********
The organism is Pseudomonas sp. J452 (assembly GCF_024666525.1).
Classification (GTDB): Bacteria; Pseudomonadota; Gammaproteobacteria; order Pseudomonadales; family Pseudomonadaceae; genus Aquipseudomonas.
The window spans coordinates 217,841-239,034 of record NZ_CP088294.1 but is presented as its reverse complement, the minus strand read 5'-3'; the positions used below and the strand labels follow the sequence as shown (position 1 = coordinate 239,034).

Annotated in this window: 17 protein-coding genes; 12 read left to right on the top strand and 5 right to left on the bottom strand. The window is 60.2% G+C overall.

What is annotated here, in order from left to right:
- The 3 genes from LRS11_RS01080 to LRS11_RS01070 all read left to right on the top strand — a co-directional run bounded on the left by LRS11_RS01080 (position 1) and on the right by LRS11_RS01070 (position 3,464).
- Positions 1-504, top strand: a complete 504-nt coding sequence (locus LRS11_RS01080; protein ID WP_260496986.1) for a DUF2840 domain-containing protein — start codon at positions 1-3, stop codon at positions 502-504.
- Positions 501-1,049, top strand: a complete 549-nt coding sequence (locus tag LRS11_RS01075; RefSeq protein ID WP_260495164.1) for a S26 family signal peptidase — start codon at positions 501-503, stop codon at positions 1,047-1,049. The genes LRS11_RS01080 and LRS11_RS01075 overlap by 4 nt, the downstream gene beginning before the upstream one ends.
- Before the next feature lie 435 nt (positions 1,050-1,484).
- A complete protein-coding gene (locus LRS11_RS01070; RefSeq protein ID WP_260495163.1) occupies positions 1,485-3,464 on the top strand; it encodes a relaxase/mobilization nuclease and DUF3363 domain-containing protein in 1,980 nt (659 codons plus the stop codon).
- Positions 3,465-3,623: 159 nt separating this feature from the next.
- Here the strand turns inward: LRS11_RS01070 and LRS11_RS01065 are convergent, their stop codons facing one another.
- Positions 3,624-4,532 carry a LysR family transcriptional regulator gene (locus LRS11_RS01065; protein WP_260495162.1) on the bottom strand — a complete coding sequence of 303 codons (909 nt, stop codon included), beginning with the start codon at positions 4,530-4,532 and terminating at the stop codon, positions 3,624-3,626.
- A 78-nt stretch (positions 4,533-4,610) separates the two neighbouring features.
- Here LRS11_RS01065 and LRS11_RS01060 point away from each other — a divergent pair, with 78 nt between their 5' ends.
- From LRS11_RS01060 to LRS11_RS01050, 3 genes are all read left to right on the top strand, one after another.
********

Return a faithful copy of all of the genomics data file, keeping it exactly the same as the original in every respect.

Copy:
The organism is Pseudomonas sp. J452 (assembly GCF_024666525.1).
Classification (GTDB): Bacteria; Pseudomonadota; Gammaproteobacteria; order Pseudomonadales; family Pseudomonadaceae; genus Aquipseudomonas.
The window spans coordinates 217,841-239,034 of record NZ_CP088294.1 but is presented as its reverse complement, the minus strand read 5'-3'; the positions used below and the strand labels follow the sequence as shown (position 1 = coordinate 239,034).

Annotated in this window: 17 protein-coding genes; 12 read left to right on the top strand and 5 right to left on the bottom strand. The window is 60.2% G+C overall.

What is annotated here, in order from left to right:
- The 3 genes from LRS11_RS01080 to LRS11_RS01070 all read left to right on the top strand — a co-directional run bounded on the left by LRS11_RS01080 (position 1) and on the right by LRS11_RS01070 (position 3,464).
- Positions 1-504, top strand: a complete 504-nt coding sequence (locus LRS11_RS01080; protein ID WP_260496986.1) for a DUF2840 domain-containing protein — start codon at positions 1-3, stop codon at positions 502-504.
- Positions 501-1,049, top strand: a complete 549-nt coding sequence (locus tag LRS11_RS01075; RefSeq protein ID WP_260495164.1) for a S26 family signal peptidase — start codon at positions 501-503, stop codon at positions 1,047-1,049. The genes LRS11_RS01080 and LRS11_RS01075 overlap by 4 nt, the downstream gene beginning before the upstream one ends.
- Before the next feature lie 435 nt (positions 1,050-1,484).
- A complete protein-coding gene (locus LRS11_RS01070; RefSeq protein ID WP_260495163.1) occupies positions 1,485-3,464 on the top strand; it encodes a relaxase/mobilization nuclease and DUF3363 domain-containing protein in 1,980 nt (659 codons plus the stop codon).
- Positions 3,465-3,623: 159 nt separating this feature from the next.
- Here the strand turns inward: LRS11_RS01070 and LRS11_RS01065 are convergent, their stop codons facing one another.
- Positions 3,624-4,532 carry a LysR family transcriptional regulator gene (locus LRS11_RS01065; protein WP_260495162.1) on the bottom strand — a complete coding sequence of 303 codons (909 nt, stop codon included), beginning with the start codon at positions 4,530-4,532 and terminating at the stop codon, positions 3,624-3,626.
- A 78-nt stretch (positions 4,533-4,610) separates the two neighbouring features.
- Here LRS11_RS01065 and LRS11_RS01060 point away from each other — a divergent pair, with 78 nt between their 5' ends.
- From LRS11_RS01060 to LRS11_RS01050, 3 genes are all read left to right on the top strand, one after another.